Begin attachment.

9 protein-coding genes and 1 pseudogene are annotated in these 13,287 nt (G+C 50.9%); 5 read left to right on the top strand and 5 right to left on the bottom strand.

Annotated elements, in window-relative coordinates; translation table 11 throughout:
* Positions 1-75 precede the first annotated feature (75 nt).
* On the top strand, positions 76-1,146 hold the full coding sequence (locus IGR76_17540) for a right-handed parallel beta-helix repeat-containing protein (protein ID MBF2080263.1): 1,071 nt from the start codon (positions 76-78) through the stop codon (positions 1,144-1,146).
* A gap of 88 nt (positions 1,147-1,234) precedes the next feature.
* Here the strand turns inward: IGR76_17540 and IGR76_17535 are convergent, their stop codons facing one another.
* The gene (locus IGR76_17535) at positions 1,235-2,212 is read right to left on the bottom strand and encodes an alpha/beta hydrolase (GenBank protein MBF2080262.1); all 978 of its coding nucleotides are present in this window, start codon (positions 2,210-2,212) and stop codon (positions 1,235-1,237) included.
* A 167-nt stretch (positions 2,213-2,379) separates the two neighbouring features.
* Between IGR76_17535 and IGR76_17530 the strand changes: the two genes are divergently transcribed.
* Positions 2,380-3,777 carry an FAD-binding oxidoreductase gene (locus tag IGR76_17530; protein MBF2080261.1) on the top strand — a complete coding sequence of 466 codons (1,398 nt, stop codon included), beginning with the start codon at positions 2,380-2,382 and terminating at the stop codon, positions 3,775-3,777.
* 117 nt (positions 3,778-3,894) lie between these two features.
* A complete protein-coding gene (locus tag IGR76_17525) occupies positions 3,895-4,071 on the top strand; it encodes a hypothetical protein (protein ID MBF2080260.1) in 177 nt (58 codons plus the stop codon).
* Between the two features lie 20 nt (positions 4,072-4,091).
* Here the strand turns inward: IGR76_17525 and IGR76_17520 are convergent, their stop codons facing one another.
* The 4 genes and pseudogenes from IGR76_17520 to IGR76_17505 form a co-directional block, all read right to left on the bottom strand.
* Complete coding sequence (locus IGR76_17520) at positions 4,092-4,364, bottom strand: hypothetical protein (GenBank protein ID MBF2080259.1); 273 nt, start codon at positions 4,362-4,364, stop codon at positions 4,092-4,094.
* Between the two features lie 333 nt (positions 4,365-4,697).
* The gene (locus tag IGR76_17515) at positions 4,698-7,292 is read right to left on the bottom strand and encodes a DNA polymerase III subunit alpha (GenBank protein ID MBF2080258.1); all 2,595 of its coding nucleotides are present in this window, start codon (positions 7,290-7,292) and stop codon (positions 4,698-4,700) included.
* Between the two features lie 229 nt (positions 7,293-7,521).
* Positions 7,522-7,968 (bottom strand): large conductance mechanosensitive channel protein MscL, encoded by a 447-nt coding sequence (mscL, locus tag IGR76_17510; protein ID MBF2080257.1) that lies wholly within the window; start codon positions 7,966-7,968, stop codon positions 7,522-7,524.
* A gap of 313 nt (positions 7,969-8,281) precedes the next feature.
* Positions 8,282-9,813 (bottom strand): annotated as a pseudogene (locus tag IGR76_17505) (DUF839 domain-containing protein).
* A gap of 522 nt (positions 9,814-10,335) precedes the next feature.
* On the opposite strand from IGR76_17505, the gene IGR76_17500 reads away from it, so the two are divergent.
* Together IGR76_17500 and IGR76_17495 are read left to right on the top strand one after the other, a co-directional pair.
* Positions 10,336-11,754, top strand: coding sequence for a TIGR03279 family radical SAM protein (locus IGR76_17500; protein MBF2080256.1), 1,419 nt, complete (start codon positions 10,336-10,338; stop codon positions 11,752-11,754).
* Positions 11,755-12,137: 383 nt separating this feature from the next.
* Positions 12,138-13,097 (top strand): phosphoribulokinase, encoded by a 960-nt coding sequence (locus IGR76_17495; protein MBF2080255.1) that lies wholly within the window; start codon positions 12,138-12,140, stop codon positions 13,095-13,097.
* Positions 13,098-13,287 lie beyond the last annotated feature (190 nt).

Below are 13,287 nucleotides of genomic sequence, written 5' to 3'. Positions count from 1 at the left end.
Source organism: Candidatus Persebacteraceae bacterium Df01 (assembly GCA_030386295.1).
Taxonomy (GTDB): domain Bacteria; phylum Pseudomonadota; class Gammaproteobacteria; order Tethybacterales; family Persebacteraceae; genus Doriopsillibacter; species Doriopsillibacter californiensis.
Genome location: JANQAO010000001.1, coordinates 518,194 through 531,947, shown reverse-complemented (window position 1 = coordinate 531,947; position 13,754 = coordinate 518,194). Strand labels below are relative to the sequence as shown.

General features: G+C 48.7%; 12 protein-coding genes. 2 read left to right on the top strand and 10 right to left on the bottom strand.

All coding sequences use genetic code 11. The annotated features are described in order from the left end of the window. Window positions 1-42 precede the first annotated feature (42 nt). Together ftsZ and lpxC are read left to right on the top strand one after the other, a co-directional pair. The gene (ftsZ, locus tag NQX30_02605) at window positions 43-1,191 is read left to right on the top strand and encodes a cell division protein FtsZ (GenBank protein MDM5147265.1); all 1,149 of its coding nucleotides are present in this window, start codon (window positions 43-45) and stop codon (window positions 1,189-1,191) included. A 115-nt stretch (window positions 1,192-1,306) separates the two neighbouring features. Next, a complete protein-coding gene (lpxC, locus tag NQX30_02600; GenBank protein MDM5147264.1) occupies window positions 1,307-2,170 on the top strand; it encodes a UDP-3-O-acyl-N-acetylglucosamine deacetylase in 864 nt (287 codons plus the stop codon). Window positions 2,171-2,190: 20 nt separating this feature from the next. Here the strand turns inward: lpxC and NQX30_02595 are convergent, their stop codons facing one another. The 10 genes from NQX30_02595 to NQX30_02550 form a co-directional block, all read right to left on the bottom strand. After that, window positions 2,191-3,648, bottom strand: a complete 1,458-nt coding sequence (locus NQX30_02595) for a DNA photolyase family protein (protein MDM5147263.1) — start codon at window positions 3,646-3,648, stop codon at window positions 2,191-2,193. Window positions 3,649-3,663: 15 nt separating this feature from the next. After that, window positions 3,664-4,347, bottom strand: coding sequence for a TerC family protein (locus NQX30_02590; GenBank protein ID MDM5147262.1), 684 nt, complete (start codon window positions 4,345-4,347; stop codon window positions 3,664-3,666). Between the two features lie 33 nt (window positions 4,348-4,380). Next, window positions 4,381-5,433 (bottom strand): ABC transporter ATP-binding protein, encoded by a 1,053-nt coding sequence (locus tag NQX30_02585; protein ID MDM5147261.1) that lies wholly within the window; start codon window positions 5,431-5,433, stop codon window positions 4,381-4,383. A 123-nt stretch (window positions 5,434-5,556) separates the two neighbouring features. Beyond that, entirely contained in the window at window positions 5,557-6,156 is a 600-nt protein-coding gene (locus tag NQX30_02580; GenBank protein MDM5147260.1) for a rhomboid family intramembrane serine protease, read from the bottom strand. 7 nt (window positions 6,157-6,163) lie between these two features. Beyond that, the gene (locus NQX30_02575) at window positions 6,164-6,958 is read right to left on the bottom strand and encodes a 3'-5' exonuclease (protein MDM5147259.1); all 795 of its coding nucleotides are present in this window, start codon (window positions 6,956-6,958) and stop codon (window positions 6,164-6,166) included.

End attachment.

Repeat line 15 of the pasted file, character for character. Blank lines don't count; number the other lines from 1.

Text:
* The 4 genes and pseudogenes from IGR76_17520 to IGR76_17505 form a co-directional block, all read right to left on the bottom strand.